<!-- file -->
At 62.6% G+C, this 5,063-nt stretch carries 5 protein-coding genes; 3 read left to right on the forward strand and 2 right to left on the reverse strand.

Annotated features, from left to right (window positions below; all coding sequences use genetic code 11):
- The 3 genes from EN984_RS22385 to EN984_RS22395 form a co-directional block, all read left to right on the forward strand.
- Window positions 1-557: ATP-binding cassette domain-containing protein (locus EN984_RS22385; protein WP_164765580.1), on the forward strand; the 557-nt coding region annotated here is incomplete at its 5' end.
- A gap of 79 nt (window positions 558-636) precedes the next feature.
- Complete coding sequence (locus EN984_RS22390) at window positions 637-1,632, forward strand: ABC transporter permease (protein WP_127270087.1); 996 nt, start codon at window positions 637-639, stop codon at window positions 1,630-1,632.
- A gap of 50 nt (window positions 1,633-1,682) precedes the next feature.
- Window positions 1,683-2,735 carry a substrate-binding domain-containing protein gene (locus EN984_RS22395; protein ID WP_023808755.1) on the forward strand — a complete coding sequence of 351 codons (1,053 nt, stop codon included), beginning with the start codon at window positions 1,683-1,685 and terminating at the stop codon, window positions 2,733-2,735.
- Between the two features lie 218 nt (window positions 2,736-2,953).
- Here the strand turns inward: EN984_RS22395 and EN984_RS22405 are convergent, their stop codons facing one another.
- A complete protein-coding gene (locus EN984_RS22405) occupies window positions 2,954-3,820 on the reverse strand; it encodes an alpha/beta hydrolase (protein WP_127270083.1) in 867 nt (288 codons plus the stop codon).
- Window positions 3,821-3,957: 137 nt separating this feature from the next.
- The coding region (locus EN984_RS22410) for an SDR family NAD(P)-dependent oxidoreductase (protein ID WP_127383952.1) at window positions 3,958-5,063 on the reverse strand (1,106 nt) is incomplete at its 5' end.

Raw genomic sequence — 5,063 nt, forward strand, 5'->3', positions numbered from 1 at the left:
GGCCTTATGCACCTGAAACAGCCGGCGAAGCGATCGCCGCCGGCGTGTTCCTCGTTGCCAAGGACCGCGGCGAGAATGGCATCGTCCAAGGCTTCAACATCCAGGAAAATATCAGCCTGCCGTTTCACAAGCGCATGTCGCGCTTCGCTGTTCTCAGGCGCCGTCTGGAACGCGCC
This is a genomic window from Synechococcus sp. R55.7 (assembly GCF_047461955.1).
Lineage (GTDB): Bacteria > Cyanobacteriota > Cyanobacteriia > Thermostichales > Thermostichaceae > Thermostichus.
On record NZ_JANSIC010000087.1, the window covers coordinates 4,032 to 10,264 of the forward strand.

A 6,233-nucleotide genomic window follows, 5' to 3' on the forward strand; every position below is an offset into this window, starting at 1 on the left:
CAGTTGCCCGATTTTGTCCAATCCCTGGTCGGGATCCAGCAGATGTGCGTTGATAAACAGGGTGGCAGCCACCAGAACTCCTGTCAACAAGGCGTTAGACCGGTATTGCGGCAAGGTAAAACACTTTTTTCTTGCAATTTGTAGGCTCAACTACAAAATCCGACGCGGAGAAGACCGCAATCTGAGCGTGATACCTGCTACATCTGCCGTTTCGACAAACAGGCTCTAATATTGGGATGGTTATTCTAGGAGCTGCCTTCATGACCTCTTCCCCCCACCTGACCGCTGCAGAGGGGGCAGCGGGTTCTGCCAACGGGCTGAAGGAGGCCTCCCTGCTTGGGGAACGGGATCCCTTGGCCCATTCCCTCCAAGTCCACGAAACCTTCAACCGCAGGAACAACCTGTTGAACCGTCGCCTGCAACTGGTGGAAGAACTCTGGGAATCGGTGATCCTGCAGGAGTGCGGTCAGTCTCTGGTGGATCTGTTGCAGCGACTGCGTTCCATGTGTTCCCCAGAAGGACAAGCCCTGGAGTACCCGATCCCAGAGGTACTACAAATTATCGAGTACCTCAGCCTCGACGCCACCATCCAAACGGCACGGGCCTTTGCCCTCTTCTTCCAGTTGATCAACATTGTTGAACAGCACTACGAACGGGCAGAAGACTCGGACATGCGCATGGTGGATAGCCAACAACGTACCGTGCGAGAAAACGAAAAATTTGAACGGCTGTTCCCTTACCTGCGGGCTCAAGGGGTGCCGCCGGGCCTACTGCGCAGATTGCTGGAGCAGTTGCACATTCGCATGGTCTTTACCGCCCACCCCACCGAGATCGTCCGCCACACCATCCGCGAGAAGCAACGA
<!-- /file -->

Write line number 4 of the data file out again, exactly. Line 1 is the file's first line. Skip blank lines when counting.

- Window positions 1-557: ATP-binding cassette domain-containing protein (locus EN984_RS22385; protein WP_164765580.1), on the forward strand; the 557-nt coding region annotated here is incomplete at its 5' end.